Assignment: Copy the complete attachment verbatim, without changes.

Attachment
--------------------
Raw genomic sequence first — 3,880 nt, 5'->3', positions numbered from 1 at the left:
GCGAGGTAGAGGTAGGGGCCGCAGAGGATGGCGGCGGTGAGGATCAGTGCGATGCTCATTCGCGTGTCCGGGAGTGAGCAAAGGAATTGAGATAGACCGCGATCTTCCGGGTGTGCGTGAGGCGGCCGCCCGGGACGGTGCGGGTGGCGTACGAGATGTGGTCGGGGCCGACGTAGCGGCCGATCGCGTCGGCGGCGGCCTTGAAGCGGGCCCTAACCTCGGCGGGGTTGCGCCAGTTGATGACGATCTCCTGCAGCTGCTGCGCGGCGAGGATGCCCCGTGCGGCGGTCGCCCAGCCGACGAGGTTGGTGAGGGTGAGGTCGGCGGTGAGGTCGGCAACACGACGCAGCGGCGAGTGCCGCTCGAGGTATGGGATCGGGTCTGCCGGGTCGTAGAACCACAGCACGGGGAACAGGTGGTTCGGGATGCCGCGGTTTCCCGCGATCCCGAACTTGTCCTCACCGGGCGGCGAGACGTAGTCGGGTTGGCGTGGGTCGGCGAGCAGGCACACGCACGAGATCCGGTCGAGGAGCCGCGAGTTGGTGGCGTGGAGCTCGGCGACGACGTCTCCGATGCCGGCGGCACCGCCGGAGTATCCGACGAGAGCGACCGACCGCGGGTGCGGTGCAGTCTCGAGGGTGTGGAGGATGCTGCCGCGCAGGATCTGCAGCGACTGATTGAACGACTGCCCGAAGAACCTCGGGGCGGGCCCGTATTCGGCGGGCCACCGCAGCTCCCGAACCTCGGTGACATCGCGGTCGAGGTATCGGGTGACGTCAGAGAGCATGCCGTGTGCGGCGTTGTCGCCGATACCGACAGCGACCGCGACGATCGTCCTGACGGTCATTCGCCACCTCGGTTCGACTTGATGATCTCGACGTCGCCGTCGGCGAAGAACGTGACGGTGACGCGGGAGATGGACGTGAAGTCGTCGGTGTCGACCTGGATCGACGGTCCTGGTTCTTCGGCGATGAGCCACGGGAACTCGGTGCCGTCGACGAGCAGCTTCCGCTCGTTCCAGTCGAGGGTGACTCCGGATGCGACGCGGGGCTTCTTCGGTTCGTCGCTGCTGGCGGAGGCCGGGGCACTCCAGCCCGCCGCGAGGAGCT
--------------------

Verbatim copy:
Raw genomic sequence first — 3,880 nt, 5'->3', positions numbered from 1 at the left:
GCGAGGTAGAGGTAGGGGCCGCAGAGGATGGCGGCGGTGAGGATCAGTGCGATGCTCATTCGCGTGTCCGGGAGTGAGCAAAGGAATTGAGATAGACCGCGATCTTCCGGGTGTGCGTGAGGCGGCCGCCCGGGACGGTGCGGGTGGCGTACGAGATGTGGTCGGGGCCGACGTAGCGGCCGATCGCGTCGGCGGCGGCCTTGAAGCGGGCCCTAACCTCGGCGGGGTTGCGCCAGTTGATGACGATCTCCTGCAGCTGCTGCGCGGCGAGGATGCCCCGTGCGGCGGTCGCCCAGCCGACGAGGTTGGTGAGGGTGAGGTCGGCGGTGAGGTCGGCAACACGACGCAGCGGCGAGTGCCGCTCGAGGTATGGGATCGGGTCTGCCGGGTCGTAGAACCACAGCACGGGGAACAGGTGGTTCGGGATGCCGCGGTTTCCCGCGATCCCGAACTTGTCCTCACCGGGCGGCGAGACGTAGTCGGGTTGGCGTGGGTCGGCGAGCAGGCACACGCACGAGATCCGGTCGAGGAGCCGCGAGTTGGTGGCGTGGAGCTCGGCGACGACGTCTCCGATGCCGGCGGCACCGCCGGAGTATCCGACGAGAGCGACCGACCGCGGGTGCGGTGCAGTCTCGAGGGTGTGGAGGATGCTGCCGCGCAGGATCTGCAGCGACTGATTGAACGACTGCCCGAAGAACCTCGGGGCGGGCCCGTATTCGGCGGGCCACCGCAGCTCCCGAACCTCGGTGACATCGCGGTCGAGGTATCGGGTGACGTCAGAGAGCATGCCGTGTGCGGCGTTGTCGCCGATACCGACAGCGACCGCGACGATCGTCCTGACGGTCATTCGCCACCTCGGTTCGACTTGATGATCTCGACGTCGCCGTCGGCGAAGAACGTGACGGTGACGCGGGAGATGGACGTGAAGTCGTCGGTGTCGACCTGGATCGACGGTCCTGGTTCTTCGGCGATGAGCCACGGGAACTCGGTGCCGTCGACGAGCAGCTTCCGCTCGTTCCAGTCGAGGGTGACTCCGGATGCGACGCGGGGCTTCTTCGGTTCGTCGCTGCTGGCGGAGGCCGGGGCACTCCAGCCCGCCGCGAGGAGCT